Former Treasury Secretary Paulson Tipped Off His Banker Buds About Impending Government Actions

 Bloomberg Newshas another shocking story today about financial elites sharing insider information at the highest levels.

It's the story of how Henry Paulson, former Secretary of the Treasury, essentially tipped off his old cronies in the finance industry about the impending government takeover of Fannie May and Freddie Mac. The story describes the scenario, which while not technically illegal according to the story, is deeply ethically troubling:

Over sandwiches and pasta salad, he delivered that information to a group of men capable of profiting from any disclosure.

Around the conference room table were a dozen or so hedge- fund managers and other Wall Street executives -- at least five of them alumni of Goldman Sachs Group Inc. (GS), of which Paulson was chief executive officer and chairman from 1999 to 2006. ...

 The secretary, then 62, went on to describe a possible scenario for placing Fannie and Freddie into “conservatorship” -- a government seizure designed to allow the firms to continue operations despite heavy losses in the mortgage markets.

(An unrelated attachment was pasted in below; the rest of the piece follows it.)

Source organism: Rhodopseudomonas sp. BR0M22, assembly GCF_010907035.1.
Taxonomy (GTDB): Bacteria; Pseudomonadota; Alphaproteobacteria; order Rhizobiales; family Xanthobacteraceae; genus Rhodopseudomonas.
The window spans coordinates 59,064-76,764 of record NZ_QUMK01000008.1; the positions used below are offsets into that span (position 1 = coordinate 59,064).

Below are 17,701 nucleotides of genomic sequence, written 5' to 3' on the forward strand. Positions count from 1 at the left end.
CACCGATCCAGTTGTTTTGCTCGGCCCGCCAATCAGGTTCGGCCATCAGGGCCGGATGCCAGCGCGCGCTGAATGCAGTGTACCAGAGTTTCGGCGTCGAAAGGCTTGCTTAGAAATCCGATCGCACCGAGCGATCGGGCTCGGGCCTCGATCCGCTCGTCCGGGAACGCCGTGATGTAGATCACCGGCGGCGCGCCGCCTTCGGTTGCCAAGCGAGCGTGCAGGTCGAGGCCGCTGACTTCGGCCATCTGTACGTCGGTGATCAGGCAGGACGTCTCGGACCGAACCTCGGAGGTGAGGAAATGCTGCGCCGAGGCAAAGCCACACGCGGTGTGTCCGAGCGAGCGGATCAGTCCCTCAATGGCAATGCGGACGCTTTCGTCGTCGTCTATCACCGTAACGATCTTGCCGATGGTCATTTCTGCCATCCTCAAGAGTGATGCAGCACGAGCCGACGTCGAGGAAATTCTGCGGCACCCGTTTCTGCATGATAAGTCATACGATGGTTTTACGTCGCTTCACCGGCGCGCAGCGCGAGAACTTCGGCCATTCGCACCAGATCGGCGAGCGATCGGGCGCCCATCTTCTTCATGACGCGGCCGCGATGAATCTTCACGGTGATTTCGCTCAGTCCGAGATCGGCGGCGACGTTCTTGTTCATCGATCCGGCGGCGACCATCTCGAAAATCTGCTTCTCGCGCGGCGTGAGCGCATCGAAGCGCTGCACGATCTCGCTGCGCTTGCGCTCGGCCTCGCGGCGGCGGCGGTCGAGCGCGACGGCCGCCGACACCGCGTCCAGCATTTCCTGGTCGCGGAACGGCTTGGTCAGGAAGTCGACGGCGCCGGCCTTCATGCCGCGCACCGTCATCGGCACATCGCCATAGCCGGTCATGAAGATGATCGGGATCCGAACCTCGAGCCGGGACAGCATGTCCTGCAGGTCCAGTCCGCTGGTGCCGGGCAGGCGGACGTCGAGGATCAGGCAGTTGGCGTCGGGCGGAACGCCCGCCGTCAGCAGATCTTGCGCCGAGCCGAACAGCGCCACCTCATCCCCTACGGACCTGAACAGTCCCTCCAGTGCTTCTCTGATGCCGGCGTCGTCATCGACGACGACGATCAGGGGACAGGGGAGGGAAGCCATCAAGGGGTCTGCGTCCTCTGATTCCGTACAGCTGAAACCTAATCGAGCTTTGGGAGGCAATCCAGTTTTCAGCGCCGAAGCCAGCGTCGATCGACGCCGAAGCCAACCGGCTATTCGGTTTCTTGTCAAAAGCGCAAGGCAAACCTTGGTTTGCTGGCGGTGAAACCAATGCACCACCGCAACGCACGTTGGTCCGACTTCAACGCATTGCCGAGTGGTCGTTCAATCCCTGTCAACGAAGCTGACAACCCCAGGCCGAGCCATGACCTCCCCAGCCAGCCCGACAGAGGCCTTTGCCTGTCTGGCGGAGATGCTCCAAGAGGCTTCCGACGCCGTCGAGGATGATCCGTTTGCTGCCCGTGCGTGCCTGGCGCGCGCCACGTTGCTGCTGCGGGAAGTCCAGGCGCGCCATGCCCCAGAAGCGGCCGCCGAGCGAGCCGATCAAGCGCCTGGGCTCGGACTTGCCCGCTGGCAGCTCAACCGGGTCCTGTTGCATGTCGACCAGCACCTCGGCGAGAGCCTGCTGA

...[A] fund manager says he was shocked that Paulson would furnish such specific information -- to his mind, leaving little doubt that the Treasury Department would carry out the plan. The managers attending the meeting were thus given a choice opportunity to trade on that information.

At Reuters, Felix Salmon has some choice words to explain just what all this new information implies: I think he was downright pathological in giving inside information to his old Wall Street buddies. And the crazy thing is that we have no idea how many of these meetings there were, or how long they went on for — ...Paulson was giving inside tips to Wall Street in general, and to Goldman types in particular: exactly the kind of behavior that “Government Sachs” conspiracy theorists have been speculating about for years. Turns out, they were right.


This is the kind of information that makes the question "why Occupy Wall Street, why now?" seem laughable.

AlterNet / By Sarah Seltzer

Posted at November 29, 2011, 4:46am

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